‘Breaking Bad’: Why Walter White’s Infamous ‘Tighty Whities’ Almost Didn’t Make the Pilot Episode

One of the most memorable images in TV history is that of Breaking Bad‘s Walter White (Bryan Cranston) standing in the dessert wearing nothing but shoes, a green button-up shirt, and “tighty-whitey” underwear as he points his gun. That look would become the precipice of what the AMC series set out to be. It’s ironic to think that the scene in which fans remember most about the show almost eliminated those famous britches.

‘Breaking Bad’ star Bryan Cranston on Walter White’s wardrobe transformation

Walter White points a gun as he stands in his underwear, shoes, and a green button-up shirt.
Walter White from AMC’s ‘Breaking Bad’ | Doug Hyun/AMC

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To imagine a cancer-stricken Walter White wearing anything but off-brand clothing is unfathomable. Breaking Bad highlighted an everyday man who morphed into a drug kingpin in its five-season run. In Cranston’s book, A Life in Parts, he explained why Walt looked the way he did.

“When wardrobe asks me questions — ‘What about this jacket? These sunglasses? This car?’ — I know all the answers. Hand me a Ralph Lauren shirt? No. No labels. This guy is Kmart all the way. Target is a treat. So let’s get that sensibility,” he wrote.

“Most costume designers want to work with nice materials. They want their actors to look good. I imagine there are a lot of actors who want to look sharp, not knowing or realizing that’s not who their character is. But it’s ridiculous to have a middle-class character walking around in Louis Vuitton. Fortunately, our costume designer, Kathleen, was right with me on that,” he added.

As for the physical, Cranston wanted Walt to represent a middle-class character in all the right ways saying he’d shave his head or be naked, if required.

“I sank into Walt, dressed badly, and gained weight,” he said. “Every aspect of Walt was an expression of the fact that he’d given up. The chinos, the Members Only jacket, the Wallabees, the pathetic hair, and mustache.”

All of these things helped create a more believable character which is why it’s hard to imagine a pilot episode without the truest essence of Walter White — in his underwear.

Cranston said ‘tighty whities’ are ‘the most pathetic thing’ Walt could wear in ‘Breaking Bad’

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As with the aforementioned wardrobe choices, Cranston also wrote that his choice of underwear fit into all of that — even as the character evolved over time.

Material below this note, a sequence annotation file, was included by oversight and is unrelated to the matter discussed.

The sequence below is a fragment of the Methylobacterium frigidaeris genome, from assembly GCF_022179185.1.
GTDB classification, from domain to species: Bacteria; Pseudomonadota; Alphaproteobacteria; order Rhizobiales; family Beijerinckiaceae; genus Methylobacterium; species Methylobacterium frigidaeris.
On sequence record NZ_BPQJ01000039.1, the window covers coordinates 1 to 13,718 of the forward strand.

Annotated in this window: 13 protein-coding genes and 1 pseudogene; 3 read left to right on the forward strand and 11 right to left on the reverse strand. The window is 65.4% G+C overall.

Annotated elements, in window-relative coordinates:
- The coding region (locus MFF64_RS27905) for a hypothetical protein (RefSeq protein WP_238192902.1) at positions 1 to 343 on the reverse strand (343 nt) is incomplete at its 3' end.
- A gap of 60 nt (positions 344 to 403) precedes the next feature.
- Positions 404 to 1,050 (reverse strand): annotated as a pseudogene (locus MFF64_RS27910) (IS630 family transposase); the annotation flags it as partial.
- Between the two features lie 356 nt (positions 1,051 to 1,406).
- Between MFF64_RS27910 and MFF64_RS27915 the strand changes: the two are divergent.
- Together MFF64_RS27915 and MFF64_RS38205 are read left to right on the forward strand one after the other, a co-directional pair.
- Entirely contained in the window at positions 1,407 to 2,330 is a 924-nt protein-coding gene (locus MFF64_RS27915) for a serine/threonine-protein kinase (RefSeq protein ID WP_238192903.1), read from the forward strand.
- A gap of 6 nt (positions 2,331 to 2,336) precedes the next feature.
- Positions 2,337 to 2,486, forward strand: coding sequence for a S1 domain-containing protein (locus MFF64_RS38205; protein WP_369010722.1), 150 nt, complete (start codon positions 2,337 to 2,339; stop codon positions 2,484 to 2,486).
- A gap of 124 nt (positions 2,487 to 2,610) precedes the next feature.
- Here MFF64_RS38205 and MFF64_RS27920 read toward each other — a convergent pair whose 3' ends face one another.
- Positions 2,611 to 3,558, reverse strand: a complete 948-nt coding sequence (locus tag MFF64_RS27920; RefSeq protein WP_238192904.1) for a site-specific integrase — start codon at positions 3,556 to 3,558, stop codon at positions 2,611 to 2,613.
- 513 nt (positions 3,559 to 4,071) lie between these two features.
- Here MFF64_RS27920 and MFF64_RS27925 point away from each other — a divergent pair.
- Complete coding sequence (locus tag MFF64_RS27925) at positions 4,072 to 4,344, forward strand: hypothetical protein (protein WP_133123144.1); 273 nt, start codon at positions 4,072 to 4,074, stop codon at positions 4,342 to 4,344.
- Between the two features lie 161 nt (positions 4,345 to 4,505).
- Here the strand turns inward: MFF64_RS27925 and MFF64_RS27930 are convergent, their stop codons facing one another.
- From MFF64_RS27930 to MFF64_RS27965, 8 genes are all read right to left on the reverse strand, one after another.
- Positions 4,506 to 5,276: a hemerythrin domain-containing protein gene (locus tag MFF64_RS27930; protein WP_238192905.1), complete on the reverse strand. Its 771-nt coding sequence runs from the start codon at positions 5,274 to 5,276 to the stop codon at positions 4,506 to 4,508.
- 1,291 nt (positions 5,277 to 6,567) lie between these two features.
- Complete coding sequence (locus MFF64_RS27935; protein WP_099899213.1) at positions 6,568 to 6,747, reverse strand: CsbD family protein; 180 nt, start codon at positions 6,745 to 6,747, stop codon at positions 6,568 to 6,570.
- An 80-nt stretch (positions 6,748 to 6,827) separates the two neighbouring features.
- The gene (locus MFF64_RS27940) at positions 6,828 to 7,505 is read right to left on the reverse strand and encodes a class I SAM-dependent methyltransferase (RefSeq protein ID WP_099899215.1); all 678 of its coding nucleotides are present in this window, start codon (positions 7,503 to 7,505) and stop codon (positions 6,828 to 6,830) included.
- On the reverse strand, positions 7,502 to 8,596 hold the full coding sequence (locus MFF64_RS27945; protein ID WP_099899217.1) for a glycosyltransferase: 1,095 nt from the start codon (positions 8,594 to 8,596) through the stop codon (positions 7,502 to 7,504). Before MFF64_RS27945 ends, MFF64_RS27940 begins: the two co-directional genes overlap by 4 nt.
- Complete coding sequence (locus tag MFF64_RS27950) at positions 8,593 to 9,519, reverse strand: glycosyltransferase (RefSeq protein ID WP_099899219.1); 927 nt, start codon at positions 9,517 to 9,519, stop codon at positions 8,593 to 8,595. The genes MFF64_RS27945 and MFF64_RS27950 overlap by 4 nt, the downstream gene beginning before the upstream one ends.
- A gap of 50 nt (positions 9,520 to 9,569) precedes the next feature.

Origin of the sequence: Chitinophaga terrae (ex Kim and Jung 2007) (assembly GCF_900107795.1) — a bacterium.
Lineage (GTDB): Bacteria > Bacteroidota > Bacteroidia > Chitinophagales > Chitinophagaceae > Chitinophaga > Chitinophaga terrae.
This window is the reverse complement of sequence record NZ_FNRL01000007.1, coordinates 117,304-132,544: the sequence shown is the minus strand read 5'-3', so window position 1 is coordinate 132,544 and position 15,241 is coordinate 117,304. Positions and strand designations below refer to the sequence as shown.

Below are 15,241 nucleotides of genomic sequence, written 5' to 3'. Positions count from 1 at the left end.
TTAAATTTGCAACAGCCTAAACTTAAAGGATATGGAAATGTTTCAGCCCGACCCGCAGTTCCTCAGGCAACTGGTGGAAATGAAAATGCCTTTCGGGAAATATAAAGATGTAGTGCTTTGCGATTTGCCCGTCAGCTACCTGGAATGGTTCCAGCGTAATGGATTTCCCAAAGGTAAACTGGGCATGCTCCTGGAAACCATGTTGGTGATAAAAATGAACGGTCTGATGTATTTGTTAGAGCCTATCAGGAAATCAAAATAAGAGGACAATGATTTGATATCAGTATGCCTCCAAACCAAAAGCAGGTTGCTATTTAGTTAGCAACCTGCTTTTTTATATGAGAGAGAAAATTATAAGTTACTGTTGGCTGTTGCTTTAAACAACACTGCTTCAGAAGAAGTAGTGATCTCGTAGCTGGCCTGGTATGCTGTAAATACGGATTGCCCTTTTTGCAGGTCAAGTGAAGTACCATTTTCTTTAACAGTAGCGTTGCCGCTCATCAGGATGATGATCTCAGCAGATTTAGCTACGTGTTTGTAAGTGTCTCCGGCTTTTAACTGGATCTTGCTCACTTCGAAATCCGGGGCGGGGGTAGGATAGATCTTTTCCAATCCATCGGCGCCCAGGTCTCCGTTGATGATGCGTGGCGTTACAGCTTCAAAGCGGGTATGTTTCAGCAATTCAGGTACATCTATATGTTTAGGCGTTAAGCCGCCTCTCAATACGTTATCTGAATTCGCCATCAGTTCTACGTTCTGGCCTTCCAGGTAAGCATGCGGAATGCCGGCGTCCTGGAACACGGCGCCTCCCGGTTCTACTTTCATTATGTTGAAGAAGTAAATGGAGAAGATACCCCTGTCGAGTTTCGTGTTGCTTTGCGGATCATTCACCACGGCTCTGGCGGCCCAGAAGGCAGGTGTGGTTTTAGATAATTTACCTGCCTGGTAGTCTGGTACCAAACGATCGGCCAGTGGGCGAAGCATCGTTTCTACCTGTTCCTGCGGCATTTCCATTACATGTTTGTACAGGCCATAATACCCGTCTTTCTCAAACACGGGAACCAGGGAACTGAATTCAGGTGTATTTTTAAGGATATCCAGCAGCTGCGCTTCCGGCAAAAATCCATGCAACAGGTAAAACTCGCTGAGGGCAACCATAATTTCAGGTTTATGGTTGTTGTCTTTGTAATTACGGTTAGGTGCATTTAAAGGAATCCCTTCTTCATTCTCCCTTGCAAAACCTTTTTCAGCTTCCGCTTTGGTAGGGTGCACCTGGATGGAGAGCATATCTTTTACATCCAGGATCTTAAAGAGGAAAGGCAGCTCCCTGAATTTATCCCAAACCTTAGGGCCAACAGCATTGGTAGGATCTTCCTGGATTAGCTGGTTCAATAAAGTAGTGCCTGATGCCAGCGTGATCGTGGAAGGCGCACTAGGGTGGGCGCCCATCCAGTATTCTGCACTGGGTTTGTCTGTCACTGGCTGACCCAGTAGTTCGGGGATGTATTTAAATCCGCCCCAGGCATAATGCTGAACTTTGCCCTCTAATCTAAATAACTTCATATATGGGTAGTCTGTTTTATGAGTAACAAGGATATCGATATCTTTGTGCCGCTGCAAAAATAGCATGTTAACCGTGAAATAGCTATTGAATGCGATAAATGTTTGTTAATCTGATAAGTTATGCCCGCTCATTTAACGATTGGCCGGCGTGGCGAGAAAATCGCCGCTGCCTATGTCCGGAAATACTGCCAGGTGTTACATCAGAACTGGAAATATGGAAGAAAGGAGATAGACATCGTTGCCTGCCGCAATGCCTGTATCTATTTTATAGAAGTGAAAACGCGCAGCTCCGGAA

“As the series progressed and Walt gained his powers, we went into other underwear and darker clothes in general. But at the outset, tighty-whities was it,” he said. “Though I knew the contours of Walt’s journey, good to bad, Mr. Chips to Scarface, I never dreamed how riveting, how majestically compelling the show would be as it unfolded over the next six seasons, how it would change — everything.”

The star said he never ‘dreamed how hooked people would get on the show,” but since they have, the tighty whities are making the rounds of Breaking Bad conversations again. There was a time when showrunner Vince Gilligan thought about switching it up due to the freezing temperatures while shooting.

“I wimped out,” Gilligan said via GQ. “I took him aside and said, ‘Would you be more comfortable in sweatpants? Or boxers?’ He said, ‘Yeah, I’d be more comfortable. What’s your point?’ ‘So you’re okay with the tighty-whities?’ ‘Well, what’s the most pathetic thing I could be wearing here?’ I said, ‘Tighty-whities.’ And he said, ’Well, what else do we need to talk about?’”

Cranston weighed in saying, “I genuinely could not care less how I look.” This is exactly why he’s so good at what he does.

‘Breaking Bad’ isn’t the only place Cranston wore ‘tighty whities’

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One thing two of Cranston’s more prominent roles have in common is the underwear. As Hal on Malcolm in the Middle, Cranston often paraded around in tighty whities telling IFC (per Vulture) “The tighty whitey reigns supreme. It still lives on.”

However, he noted the distinct difference in why each character wears them.

“With Walt it’s an I-don’t-care-thing. An I’m-too-depressed-to-think-beyond-that-thing. He has given up.”

“For Hal, it was that he was just a big boy, so the tighty-whities seemed to make sense,” he said in a 2016 interview with 60 Minutes. “For Walt, the tighty-whities also made sense because they were pathetic.”

Pathetic or not, the choice is likely why those images are forever-ingrained into the minds of Breaking Bad fans who rooted for Walt when he least deserved it.